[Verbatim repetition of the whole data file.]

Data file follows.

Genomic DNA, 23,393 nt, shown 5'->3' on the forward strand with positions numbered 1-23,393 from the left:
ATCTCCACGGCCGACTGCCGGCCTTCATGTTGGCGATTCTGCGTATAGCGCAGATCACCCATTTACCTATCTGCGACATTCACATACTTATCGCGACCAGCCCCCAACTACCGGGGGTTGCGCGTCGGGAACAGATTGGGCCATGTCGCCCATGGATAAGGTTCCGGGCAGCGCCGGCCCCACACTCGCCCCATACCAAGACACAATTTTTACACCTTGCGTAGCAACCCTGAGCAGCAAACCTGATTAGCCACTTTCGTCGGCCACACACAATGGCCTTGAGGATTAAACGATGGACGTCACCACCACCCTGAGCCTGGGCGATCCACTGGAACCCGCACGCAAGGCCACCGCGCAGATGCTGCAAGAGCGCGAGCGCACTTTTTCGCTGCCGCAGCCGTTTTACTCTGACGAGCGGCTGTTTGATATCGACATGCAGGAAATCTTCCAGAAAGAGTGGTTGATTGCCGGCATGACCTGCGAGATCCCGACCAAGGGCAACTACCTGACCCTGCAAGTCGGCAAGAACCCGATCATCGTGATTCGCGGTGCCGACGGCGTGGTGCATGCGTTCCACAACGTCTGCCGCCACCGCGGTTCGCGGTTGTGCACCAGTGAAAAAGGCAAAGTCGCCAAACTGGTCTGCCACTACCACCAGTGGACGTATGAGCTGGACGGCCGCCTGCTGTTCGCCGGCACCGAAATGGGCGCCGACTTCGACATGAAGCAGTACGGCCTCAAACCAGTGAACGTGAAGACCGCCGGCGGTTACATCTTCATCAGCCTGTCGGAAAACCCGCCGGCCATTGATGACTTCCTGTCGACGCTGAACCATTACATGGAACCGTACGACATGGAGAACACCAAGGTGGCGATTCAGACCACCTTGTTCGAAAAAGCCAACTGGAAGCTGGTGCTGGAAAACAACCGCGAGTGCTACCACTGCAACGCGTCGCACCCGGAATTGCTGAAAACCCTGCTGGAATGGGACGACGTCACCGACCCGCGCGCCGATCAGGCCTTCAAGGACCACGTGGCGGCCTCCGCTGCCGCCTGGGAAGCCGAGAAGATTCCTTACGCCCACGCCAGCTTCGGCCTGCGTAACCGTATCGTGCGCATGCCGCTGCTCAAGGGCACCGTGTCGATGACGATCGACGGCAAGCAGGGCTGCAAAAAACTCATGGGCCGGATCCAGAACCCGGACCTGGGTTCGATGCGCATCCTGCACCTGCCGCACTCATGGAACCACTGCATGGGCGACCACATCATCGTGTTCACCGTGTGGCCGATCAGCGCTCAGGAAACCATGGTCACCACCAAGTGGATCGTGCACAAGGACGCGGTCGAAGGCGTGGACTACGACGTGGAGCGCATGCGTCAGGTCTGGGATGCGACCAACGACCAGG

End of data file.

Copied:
Genomic DNA, 23,393 nt, shown 5'->3' on the forward strand with positions numbered 1-23,393 from the left:
ATCTCCACGGCCGACTGCCGGCCTTCATGTTGGCGATTCTGCGTATAGCGCAGATCACCCATTTACCTATCTGCGACATTCACATACTTATCGCGACCAGCCCCCAACTACCGGGGGTTGCGCGTCGGGAACAGATTGGGCCATGTCGCCCATGGATAAGGTTCCGGGCAGCGCCGGCCCCACACTCGCCCCATACCAAGACACAATTTTTACACCTTGCGTAGCAACCCTGAGCAGCAAACCTGATTAGCCACTTTCGTCGGCCACACACAATGGCCTTGAGGATTAAACGATGGACGTCACCACCACCCTGAGCCTGGGCGATCCACTGGAACCCGCACGCAAGGCCACCGCGCAGATGCTGCAAGAGCGCGAGCGCACTTTTTCGCTGCCGCAGCCGTTTTACTCTGACGAGCGGCTGTTTGATATCGACATGCAGGAAATCTTCCAGAAAGAGTGGTTGATTGCCGGCATGACCTGCGAGATCCCGACCAAGGGCAACTACCTGACCCTGCAAGTCGGCAAGAACCCGATCATCGTGATTCGCGGTGCCGACGGCGTGGTGCATGCGTTCCACAACGTCTGCCGCCACCGCGGTTCGCGGTTGTGCACCAGTGAAAAAGGCAAAGTCGCCAAACTGGTCTGCCACTACCACCAGTGGACGTATGAGCTGGACGGCCGCCTGCTGTTCGCCGGCACCGAAATGGGCGCCGACTTCGACATGAAGCAGTACGGCCTCAAACCAGTGAACGTGAAGACCGCCGGCGGTTACATCTTCATCAGCCTGTCGGAAAACCCGCCGGCCATTGATGACTTCCTGTCGACGCTGAACCATTACATGGAACCGTACGACATGGAGAACACCAAGGTGGCGATTCAGACCACCTTGTTCGAAAAAGCCAACTGGAAGCTGGTGCTGGAAAACAACCGCGAGTGCTACCACTGCAACGCGTCGCACCCGGAATTGCTGAAAACCCTGCTGGAATGGGACGACGTCACCGACCCGCGCGCCGATCAGGCCTTCAAGGACCACGTGGCGGCCTCCGCTGCCGCCTGGGAAGCCGAGAAGATTCCTTACGCCCACGCCAGCTTCGGCCTGCGTAACCGTATCGTGCGCATGCCGCTGCTCAAGGGCACCGTGTCGATGACGATCGACGGCAAGCAGGGCTGCAAAAAACTCATGGGCCGGATCCAGAACCCGGACCTGGGTTCGATGCGCATCCTGCACCTGCCGCACTCATGGAACCACTGCATGGGCGACCACATCATCGTGTTCACCGTGTGGCCGATCAGCGCTCAGGAAACCATGGTCACCACCAAGTGGATCGTGCACAAGGACGCGGTCGAAGGCGTGGACTACGACGTGGAGCGCATGCGTCAGGTCTGGGATGCGACCAACGACCAGG